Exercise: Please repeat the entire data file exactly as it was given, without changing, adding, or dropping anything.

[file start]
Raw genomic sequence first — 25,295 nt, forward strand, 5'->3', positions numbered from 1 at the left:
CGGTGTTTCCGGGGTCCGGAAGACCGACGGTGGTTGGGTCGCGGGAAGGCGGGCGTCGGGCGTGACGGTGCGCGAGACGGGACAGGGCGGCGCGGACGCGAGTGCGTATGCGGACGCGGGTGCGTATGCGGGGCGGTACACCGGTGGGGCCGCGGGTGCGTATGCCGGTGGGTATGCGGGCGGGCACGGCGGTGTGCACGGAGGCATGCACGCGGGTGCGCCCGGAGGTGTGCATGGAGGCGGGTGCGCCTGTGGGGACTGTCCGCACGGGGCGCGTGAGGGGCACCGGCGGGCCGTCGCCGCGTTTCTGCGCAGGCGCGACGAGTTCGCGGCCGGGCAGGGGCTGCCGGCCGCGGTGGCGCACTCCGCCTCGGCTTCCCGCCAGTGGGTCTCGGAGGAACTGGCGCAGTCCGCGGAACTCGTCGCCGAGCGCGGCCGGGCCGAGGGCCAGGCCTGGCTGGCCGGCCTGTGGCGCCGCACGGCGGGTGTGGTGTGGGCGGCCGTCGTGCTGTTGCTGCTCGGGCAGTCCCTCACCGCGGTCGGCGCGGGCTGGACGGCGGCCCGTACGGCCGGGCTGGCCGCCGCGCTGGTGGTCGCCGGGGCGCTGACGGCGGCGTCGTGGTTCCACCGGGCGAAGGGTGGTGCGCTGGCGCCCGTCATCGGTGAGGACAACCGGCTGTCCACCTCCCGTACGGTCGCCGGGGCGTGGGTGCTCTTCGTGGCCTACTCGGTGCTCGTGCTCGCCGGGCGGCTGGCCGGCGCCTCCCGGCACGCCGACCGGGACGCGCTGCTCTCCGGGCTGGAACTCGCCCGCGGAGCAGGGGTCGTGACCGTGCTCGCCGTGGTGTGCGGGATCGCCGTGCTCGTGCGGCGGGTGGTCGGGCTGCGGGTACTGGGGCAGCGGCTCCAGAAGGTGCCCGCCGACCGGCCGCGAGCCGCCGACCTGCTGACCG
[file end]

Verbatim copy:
Raw genomic sequence first — 25,295 nt, forward strand, 5'->3', positions numbered from 1 at the left:
CGGTGTTTCCGGGGTCCGGAAGACCGACGGTGGTTGGGTCGCGGGAAGGCGGGCGTCGGGCGTGACGGTGCGCGAGACGGGACAGGGCGGCGCGGACGCGAGTGCGTATGCGGACGCGGGTGCGTATGCGGGGCGGTACACCGGTGGGGCCGCGGGTGCGTATGCCGGTGGGTATGCGGGCGGGCACGGCGGTGTGCACGGAGGCATGCACGCGGGTGCGCCCGGAGGTGTGCATGGAGGCGGGTGCGCCTGTGGGGACTGTCCGCACGGGGCGCGTGAGGGGCACCGGCGGGCCGTCGCCGCGTTTCTGCGCAGGCGCGACGAGTTCGCGGCCGGGCAGGGGCTGCCGGCCGCGGTGGCGCACTCCGCCTCGGCTTCCCGCCAGTGGGTCTCGGAGGAACTGGCGCAGTCCGCGGAACTCGTCGCCGAGCGCGGCCGGGCCGAGGGCCAGGCCTGGCTGGCCGGCCTGTGGCGCCGCACGGCGGGTGTGGTGTGGGCGGCCGTCGTGCTGTTGCTGCTCGGGCAGTCCCTCACCGCGGTCGGCGCGGGCTGGACGGCGGCCCGTACGGCCGGGCTGGCCGCCGCGCTGGTGGTCGCCGGGGCGCTGACGGCGGCGTCGTGGTTCCACCGGGCGAAGGGTGGTGCGCTGGCGCCCGTCATCGGTGAGGACAACCGGCTGTCCACCTCCCGTACGGTCGCCGGGGCGTGGGTGCTCTTCGTGGCCTACTCGGTGCTCGTGCTCGCCGGGCGGCTGGCCGGCGCCTCCCGGCACGCCGACCGGGACGCGCTGCTCTCCGGGCTGGAACTCGCCCGCGGAGCAGGGGTCGTGACCGTGCTCGCCGTGGTGTGCGGGATCGCCGTGCTCGTGCGGCGGGTGGTCGGGCTGCGGGTACTGGGGCAGCGGCTCCAGAAGGTGCCCGCCGACCGGCCGCGAGCCGCCGACCTGCTGACCG